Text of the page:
Tuesday, June 3, 2008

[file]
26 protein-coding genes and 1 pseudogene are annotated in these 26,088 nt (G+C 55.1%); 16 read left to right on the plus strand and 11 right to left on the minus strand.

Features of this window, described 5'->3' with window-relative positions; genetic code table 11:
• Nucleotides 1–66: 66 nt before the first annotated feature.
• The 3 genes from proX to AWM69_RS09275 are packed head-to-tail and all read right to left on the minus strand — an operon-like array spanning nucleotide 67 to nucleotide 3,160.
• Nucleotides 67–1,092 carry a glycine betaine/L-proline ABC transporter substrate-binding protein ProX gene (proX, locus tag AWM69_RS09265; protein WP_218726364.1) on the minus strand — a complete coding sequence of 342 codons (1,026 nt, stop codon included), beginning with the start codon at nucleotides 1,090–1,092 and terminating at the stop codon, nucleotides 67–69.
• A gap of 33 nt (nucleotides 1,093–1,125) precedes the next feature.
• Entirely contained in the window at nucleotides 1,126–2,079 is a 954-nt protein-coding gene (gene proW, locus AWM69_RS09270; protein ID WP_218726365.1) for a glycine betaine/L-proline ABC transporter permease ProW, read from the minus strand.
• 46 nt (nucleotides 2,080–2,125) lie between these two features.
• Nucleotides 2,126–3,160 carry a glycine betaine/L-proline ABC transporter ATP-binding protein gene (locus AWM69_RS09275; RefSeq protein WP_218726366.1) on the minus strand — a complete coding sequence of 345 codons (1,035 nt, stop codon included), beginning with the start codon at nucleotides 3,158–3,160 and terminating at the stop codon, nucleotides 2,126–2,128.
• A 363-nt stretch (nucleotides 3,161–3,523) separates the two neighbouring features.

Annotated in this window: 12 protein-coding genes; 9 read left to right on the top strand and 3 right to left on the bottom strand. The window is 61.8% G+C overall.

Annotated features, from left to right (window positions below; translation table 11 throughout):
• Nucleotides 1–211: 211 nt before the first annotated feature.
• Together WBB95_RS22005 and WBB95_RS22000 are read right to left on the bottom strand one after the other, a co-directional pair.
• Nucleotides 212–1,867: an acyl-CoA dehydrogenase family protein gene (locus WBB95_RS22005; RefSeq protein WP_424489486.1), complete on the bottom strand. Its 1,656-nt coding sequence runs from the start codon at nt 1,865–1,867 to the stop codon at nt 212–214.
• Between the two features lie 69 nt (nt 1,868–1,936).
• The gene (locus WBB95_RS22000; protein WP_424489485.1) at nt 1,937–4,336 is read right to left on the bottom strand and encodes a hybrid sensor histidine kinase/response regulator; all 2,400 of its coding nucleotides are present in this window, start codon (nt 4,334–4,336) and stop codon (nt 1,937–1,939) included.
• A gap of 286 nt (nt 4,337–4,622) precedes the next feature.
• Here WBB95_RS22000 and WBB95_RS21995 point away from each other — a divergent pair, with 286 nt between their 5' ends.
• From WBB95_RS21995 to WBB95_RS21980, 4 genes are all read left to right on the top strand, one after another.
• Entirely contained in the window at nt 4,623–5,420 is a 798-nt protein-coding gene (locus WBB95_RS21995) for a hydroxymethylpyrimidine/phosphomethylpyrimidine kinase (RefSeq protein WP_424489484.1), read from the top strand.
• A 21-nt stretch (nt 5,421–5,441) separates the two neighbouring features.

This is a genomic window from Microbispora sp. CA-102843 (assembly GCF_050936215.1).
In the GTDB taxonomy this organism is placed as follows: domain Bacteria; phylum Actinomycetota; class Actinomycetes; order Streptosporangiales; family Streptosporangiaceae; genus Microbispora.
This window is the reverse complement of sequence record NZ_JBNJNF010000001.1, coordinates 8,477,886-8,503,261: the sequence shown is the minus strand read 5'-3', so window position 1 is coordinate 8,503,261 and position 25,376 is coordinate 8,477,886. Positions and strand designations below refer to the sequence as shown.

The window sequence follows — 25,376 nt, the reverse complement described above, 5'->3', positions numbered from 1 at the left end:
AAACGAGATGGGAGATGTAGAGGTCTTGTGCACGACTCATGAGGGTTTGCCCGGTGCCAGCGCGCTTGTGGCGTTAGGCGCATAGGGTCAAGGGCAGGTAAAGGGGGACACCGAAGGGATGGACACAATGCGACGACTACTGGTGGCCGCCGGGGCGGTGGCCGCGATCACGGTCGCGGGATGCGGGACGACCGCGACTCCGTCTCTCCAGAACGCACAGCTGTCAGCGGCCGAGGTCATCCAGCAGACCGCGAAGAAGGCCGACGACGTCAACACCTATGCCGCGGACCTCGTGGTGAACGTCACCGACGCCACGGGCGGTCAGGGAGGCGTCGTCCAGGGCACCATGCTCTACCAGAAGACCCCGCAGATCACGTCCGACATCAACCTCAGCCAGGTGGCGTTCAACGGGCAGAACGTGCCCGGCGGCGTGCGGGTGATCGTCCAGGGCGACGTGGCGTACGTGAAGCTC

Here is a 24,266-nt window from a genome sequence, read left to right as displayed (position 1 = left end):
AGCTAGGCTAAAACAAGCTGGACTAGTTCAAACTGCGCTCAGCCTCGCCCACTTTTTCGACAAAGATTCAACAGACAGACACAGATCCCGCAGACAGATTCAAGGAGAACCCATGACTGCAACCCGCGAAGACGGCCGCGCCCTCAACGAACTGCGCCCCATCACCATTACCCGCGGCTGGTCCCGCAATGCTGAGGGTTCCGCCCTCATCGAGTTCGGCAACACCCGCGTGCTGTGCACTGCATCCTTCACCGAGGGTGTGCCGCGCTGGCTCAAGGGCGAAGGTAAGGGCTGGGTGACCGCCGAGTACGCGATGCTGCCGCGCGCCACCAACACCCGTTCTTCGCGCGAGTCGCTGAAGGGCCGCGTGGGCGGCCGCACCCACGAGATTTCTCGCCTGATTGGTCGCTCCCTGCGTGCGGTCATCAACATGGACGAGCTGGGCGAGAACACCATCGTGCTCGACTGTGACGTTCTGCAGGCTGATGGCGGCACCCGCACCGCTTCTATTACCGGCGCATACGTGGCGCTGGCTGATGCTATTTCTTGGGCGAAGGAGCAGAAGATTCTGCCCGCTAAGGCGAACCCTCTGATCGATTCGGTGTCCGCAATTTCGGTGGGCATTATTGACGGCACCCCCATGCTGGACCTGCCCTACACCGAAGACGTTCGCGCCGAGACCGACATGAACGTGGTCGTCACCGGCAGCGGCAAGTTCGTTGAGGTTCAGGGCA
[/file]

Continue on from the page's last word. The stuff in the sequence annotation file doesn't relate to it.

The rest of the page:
Most of the apple blossoms have dropped by now, blown by the wind, except for those on the late-bloomers like the Baldwin. Usually the early-ripeners are the early bloomers, and so it goes: the Baldwin is a winter apple, which means it does not fully ripen on the tree before the winter comes. On the first of June Marta and I planted the paste tomatoes and the slicers that I'd grown from seed. We use IRT mulch, a kind of plastic that Fedco sells which is spread atop the soil and warms it--which makes a real difference in yield and earliness. The coast of Maine, with its mild summers and long, cool falls, is not tomato-heaven. Late varieties are difficult to bring in. And so I grow the early ones, and also the short (determinate) ones when possible. They all sprawl atop the mulch. Deer will jump the garden fence if tall varieties are staked; the stakes (for pole beans also) seem to attract the deer. This is something I learned in the 1980s and it's one of the compromises of gardening here. Of course, I might invest in 8-feet high chain-link fences around the garden, but that's expensive, ugly, and seems technologically inappropriate. More to my liking are the cheesecloth bags I make and fill with hair from the barber shop, which I then tie to the low (four-feet high) fences. The smell of the human hair seems to discourage the deer and other animals. A scarecrow or two in the middles of the gardens also helps. The law of unintended consequences teaches it's best to try to co-exist with the pests (including deer) by discouraging them but not eliminating them. Back to planting tomatoes: we slice a hole thru the mulch and plant the tomato seedling, which has grown in a small yogurt container, lower in the ground than it set in the container, with a tablespoon of fish meal and bone meal worked into the soil at the base of the plant. Compared with pea and bean planting, this is labor-intensive, requiring kneeling and digging. But we got about 20 paste tomato plants and an equal number of slicers through the mulch, along with some peppers and eggplant (also warmth-loving). Of course, the mulch is ugly also, but it keeps the weeds down and on balance because it's inexpensive and works so well, I'm not opposed to it. Garden aesthetics have to yield often enough anyway, when it's vegetables and productivity that come first, in a challenging spot to grow a garden. Over the years, I've experimented growing many varieties of tomatoes, from the most modern to the heirlooms. As with other types of vegetables, the variety that grows well here may not do so well 20 or 200 miles from here, so it's trial and error. Among the most successful here are Bellstar (paste) and Sungold (cherry). Some I grow because of their taste and earliness (Cosmonaut Volkov), others because of their yield (Heinz paste), others because of their keeping qualities (Burpee Long Keeper). I've grown the ones that are reputed to taste the best (Brandywine) and found that they just don't yield much here. At one point I decided to grow heirlooms that could be found in the earliest seed catalogs from the 19th c. and put in one or two plants of varieties such as Chalk's Early Jewel. None of these were especially outstanding, but it was fun to grow them from seed and taste them. A good tasting, good-sized, early, slicing tomato is just not possible here, under the conditions that I grow tomatoes. It may be that with special coldframes or tunnels it could be done, but that is more technology than I want to fool with. Over the years I've gradually tried to be more efficient with gardening. The perfect, as they say, is the enemy of the good.

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